The koala in the image at the top of this page made it back into the bush -- for now. That's the good news.
The bad news is that hundreds and possibly even thousands like her did not.
Koalas are in trouble. Big trouble. According to the Australian Koala Foundation, their numbers Australia-wide are now well below 100,000 and could be as low as 43,000.
By any measure, they're just clinging on.
Koalas can only live in eucalypt forests, which means habitat destruction is their biggest threat.
"Bulldoze their trees and you kiss the koalas goodbye," said WWF Australia scientist and conservationist Dr Martin Taylor.
"They're forced to look for new homes and are then killed by cars or dogs. The only solution is state government action to rein in excessive tree clearing."
Sadly for the koalas, recent state government action in Queensland has gone exactly the other way.
Dr Taylor authored a WWF Australia report in 2015 which depicted the rapidly accelerating rate of bushland destruction in Queensland, where a large proportion of Australia's koalas live.
Former Queensland Premier Campbell Newman had pledged to "retain the current level of statutory vegetation protection" before he was elected in 2012. Yet he amended the Vegetation Management Act in a way that made it much harder to protect koala habitat.
One Newman government minister even boasted that he was "taking the axe to to Queensland's land clearing laws".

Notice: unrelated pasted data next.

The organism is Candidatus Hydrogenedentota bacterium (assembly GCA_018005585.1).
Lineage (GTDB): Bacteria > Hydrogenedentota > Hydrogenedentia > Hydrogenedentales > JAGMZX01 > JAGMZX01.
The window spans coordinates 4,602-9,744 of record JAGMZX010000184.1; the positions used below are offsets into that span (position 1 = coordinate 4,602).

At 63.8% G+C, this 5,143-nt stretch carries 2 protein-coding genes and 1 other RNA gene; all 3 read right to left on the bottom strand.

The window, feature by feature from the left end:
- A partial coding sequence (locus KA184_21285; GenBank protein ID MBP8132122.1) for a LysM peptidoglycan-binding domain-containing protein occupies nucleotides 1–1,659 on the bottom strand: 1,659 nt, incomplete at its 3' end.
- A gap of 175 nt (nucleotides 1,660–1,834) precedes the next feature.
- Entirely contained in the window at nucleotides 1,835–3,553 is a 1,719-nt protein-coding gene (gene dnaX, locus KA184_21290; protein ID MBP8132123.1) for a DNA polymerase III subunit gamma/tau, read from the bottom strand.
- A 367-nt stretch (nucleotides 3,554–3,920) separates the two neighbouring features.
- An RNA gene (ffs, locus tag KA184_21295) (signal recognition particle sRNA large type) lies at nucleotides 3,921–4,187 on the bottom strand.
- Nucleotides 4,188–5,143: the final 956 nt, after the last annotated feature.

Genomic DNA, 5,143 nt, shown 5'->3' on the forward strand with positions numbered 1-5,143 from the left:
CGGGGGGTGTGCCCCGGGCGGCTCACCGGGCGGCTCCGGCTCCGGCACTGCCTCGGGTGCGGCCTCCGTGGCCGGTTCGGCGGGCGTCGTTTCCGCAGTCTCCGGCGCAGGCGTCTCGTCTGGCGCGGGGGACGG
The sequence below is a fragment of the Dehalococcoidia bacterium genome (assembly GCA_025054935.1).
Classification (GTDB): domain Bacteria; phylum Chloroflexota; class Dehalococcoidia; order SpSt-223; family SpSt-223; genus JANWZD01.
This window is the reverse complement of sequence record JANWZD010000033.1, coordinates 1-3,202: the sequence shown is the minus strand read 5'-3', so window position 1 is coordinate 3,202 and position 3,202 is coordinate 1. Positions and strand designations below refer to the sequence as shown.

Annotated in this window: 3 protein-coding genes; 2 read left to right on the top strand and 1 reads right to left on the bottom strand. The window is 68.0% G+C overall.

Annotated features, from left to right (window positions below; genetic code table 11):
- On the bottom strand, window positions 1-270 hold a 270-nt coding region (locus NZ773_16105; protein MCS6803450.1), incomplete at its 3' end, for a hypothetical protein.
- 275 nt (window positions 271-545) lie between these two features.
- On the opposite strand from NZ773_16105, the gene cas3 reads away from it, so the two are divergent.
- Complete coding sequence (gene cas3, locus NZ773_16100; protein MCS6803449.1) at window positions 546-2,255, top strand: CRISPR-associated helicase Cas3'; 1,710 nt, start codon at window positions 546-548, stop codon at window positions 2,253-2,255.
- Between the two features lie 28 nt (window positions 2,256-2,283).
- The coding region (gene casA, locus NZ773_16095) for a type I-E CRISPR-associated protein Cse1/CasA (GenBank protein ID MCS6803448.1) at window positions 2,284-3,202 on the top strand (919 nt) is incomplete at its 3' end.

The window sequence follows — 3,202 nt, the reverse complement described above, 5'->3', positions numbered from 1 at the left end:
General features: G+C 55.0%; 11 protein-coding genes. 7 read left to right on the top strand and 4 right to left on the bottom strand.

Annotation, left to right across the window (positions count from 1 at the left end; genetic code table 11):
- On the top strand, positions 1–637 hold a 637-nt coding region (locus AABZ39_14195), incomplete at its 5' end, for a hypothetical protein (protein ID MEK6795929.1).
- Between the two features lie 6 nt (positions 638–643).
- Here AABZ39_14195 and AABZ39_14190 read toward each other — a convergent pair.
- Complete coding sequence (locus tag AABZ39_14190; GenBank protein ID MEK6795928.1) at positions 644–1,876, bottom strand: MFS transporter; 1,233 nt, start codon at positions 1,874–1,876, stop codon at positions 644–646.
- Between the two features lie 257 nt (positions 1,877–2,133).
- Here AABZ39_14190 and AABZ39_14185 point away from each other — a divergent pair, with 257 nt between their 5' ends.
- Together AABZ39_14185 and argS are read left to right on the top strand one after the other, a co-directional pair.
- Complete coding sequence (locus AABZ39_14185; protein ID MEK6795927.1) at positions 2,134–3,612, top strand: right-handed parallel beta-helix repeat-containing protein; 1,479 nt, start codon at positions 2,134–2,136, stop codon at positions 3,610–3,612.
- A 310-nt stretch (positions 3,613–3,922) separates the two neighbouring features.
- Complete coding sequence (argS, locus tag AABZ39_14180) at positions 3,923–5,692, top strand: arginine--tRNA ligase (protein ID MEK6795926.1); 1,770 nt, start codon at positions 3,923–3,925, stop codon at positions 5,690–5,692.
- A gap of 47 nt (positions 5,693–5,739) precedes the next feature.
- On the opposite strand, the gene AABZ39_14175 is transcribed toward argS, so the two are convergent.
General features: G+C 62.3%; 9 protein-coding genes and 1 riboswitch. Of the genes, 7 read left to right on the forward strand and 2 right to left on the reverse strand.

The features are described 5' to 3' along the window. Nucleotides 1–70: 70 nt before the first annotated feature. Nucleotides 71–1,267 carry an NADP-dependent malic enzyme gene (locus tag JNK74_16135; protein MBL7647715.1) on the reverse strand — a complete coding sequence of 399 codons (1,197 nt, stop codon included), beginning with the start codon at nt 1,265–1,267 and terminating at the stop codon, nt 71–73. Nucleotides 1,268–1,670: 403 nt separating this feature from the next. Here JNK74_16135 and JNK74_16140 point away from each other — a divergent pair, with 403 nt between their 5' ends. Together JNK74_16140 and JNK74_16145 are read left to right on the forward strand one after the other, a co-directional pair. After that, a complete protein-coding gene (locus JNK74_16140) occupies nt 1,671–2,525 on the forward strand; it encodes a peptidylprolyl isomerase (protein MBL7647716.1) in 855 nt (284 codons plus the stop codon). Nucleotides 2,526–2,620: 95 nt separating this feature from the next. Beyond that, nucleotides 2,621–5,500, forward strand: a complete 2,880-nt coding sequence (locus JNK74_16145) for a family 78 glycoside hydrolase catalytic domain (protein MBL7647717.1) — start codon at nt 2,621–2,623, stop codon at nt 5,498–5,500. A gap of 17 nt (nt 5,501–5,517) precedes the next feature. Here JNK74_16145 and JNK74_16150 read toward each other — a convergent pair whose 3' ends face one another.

He might have well have taken the axe directly to koalas. Dr Taylor estimates that tree clearing between 2013 and 2015 likely killed 179 koalas in south east Queensland in just two years, further pushing them towards extinctions in local forest pockets.
He bases that estimate on the South East Queensland Koala Population Modelling Study and the amount of prime koala habitat lost to clearing in two years -- which equates to about 4,400 football fields.
While that figure of 179 koalas is only an estimate, it's indicative of the broader trend depicted in the map above, and explored at much greater length in the WWF Australia report entitled: The Current Status of The Koala In Queensland & New South Wales.
Indeed, experts reckon that koala numbers in Queensland have declined by 53 percent over just three koala generations -- which means only about 25 years.
One of the cruellest ways koalas die when forests are felled is on the roads. The RSPCA Qld said that 323 koalas came into one wildlife hospital in the 12 months to April this year. Usually they don't recover from the sort of fractures pictured below.
If you're interested in helping save koalas, you can get on board with WWF Australia here. Another way to tackle koala habitat protection is to get involved in the campaign to renegotiate regional forest agreements, which we wrote about here.
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